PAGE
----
Jammu, Aug. 5 (AFP): Thirty-five years after Beli Ram, a soldier, went missing after a plane crash in the Himalayas, his body has been found.
Mountaineers found the body and the aircraft wreckage late last month in the sprawling Lahaul Valley of Himachal Pradesh.
Ram had joined the army in 1963 as a non-ranking soldier. He and four of his colleagues were on their way to deliver rations to troops in Ladakh when their plane crashed in early 1968.
Documents found on the partially preserved body, still clothed in an overcoat uniform, helped establish Ram’s identity.
Tando Devi, Ram’s mother, was heartbroken. She had hoped for his return all these years despite relatives performing his last rites soon after the disappearance. “Even after performing the last rites, I kept waiting for him,” said Tando Devi, who is now 82. She lives in a migrant camp in Devipur, 45 km west of Jammu.
“When more years passed, I waited, at least, for his remains so that fresh rites could be performed,” the mother said.
Giano Devi, Ram’s wife who was married off to his younger brother two years after the disappearance, broke down on getting the news. She said the family was “grateful to the trekkers for having found the body of our dear one”. Like her mother-in-law, Giano, 55, had hoped that Ram would “either return to his home or his body will be found”.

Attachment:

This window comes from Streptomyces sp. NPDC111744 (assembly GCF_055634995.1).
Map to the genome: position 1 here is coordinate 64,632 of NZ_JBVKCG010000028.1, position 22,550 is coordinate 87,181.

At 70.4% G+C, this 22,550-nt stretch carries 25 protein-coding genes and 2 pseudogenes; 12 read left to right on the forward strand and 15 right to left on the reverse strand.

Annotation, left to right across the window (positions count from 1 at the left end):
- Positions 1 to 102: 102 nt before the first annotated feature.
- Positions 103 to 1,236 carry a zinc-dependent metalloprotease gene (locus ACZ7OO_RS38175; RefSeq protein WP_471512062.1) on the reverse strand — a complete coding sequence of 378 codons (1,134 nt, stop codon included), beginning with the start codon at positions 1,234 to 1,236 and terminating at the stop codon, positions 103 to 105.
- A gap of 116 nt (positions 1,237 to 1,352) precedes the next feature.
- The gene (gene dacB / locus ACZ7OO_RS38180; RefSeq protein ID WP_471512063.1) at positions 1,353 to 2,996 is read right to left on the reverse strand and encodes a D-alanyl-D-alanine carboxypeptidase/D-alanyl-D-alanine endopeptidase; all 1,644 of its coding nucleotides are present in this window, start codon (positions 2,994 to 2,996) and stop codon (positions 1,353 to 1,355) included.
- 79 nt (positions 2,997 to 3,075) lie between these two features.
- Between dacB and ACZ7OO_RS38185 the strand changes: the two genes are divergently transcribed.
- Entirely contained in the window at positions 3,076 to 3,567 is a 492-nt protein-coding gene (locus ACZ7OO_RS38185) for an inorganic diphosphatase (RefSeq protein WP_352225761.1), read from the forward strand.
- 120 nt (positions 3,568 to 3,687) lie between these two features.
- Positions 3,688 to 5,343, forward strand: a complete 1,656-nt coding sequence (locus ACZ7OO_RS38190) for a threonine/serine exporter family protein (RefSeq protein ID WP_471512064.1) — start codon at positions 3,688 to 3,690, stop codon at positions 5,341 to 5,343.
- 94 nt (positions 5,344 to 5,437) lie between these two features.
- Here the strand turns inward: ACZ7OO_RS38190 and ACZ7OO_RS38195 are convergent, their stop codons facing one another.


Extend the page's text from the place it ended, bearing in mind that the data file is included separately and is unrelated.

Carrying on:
For a family put up in a tented accommodation with thousands of others, the news of the recovery of the body was the best it had received in a long time.
Tando and her family had abandoned their house in Pallanwala, 65 km west of Jammu, to escape the heavy cross-border shelling by Pakistan. Unlike many who chose to return to the unpredictable zone, they have stayed put in the migrant camp for fear of resumption of shelling.
“Beli Ram’s death was the most tragic incident in my life. We faced it and we thought God wanted him in heaven. But we have not come out of the miseries we have faced in the migrant camp for the last four years,” the mother said.
Two of Ram’s relatives and a former colleague have approached the army authorities in Jammu for help to bring the body to Devipur. Colonel Bhanwar Rathore, an army spokesperson, said: “We have taken up the matter with the authorities concerned and the remains of Beli Ram will be delivered to his mother.”
Overwhelmed by a flood of visitors after the news spread through the camp, Tando hoped for respite from the hardships of “this tented colony where basic amenities are missing”.